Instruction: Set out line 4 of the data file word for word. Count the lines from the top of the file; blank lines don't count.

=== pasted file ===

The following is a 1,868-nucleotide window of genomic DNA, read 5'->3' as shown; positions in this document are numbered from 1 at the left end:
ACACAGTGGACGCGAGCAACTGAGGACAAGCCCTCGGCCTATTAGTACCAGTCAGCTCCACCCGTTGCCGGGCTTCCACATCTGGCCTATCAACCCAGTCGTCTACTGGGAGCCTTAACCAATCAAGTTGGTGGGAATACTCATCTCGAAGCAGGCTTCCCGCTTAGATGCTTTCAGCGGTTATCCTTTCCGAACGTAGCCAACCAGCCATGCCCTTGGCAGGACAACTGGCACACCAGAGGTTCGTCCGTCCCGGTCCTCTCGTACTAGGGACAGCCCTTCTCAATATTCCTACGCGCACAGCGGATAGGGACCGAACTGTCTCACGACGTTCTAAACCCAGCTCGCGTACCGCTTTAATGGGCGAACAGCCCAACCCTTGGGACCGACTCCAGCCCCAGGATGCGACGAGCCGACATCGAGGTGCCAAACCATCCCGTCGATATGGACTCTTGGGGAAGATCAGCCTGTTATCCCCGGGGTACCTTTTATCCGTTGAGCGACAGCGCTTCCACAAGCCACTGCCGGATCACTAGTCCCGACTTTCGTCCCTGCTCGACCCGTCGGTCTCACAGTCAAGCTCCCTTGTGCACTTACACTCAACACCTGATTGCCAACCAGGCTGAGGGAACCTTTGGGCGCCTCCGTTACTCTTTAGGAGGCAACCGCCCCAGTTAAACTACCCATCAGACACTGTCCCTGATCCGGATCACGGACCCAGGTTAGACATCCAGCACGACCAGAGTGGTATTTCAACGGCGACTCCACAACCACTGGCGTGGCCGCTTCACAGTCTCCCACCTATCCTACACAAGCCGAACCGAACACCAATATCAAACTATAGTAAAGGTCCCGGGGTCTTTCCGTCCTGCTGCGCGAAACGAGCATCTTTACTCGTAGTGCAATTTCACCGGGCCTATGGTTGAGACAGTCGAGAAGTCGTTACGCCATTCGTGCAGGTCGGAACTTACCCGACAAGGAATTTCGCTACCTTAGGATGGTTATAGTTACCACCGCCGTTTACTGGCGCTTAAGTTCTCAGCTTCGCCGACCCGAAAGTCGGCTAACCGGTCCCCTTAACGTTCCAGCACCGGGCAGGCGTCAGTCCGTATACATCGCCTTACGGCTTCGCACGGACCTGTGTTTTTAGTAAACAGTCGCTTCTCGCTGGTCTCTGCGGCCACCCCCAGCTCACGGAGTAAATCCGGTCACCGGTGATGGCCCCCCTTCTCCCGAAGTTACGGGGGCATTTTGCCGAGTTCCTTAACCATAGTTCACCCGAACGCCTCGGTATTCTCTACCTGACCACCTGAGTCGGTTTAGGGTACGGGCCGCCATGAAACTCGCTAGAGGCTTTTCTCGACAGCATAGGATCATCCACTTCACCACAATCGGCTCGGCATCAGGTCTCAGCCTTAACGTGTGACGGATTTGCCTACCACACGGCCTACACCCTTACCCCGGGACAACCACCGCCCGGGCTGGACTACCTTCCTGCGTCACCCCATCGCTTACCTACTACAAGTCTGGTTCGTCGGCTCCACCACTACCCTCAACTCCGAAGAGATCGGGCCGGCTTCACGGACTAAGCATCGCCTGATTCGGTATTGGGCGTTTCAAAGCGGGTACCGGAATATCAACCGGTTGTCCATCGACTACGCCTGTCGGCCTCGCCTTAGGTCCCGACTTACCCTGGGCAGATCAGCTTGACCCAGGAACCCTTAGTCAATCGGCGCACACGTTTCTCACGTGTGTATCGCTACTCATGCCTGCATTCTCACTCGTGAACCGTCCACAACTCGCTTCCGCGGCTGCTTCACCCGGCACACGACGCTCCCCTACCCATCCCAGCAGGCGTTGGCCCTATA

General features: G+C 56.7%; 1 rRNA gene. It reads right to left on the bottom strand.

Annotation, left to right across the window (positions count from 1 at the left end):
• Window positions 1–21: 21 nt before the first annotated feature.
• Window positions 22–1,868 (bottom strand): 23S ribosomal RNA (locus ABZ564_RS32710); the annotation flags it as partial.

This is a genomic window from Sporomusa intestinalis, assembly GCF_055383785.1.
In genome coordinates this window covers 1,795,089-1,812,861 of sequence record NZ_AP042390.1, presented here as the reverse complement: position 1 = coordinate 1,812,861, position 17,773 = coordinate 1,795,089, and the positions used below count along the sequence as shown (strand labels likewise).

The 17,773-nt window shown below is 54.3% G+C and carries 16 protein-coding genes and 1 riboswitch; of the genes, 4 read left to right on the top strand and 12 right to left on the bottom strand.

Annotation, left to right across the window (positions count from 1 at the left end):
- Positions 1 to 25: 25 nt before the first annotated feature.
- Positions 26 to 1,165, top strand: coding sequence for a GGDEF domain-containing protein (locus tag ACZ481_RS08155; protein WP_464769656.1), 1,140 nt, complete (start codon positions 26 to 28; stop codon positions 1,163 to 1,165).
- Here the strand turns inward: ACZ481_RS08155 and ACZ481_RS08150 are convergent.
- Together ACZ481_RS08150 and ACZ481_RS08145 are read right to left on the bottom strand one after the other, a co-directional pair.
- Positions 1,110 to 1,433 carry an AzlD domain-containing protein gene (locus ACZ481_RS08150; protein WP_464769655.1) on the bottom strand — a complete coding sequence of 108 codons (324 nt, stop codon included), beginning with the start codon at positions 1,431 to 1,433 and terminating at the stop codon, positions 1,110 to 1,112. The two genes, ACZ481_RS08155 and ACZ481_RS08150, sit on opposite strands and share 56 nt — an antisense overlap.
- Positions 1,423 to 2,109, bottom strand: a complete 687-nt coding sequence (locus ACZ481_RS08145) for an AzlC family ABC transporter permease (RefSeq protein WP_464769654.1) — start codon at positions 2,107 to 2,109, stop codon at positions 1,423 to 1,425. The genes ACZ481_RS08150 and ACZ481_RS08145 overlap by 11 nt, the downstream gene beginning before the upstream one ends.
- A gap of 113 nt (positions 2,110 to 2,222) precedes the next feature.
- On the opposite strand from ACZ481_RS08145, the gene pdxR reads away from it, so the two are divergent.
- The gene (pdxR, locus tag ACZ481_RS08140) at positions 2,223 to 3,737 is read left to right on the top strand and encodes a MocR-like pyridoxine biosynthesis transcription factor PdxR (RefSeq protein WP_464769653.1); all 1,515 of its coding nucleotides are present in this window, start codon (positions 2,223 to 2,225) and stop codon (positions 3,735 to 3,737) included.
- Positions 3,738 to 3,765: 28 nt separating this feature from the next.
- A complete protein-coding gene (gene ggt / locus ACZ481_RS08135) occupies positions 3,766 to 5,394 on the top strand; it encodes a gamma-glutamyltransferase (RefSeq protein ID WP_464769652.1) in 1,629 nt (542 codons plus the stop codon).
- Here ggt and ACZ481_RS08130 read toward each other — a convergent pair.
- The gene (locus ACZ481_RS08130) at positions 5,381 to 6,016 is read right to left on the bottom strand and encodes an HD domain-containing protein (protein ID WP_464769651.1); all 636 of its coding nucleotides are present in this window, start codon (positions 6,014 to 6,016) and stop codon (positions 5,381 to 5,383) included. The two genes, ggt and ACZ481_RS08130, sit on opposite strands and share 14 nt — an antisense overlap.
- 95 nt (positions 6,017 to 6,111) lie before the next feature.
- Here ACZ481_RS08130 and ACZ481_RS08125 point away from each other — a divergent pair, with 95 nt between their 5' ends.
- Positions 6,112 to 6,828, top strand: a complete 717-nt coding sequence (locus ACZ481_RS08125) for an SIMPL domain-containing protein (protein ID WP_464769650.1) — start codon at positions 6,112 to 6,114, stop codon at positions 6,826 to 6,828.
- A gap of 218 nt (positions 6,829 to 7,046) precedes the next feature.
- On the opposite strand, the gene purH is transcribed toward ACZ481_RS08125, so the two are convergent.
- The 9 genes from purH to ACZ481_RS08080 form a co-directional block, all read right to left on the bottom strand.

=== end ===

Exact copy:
Annotation, left to right across the window (positions count from 1 at the left end):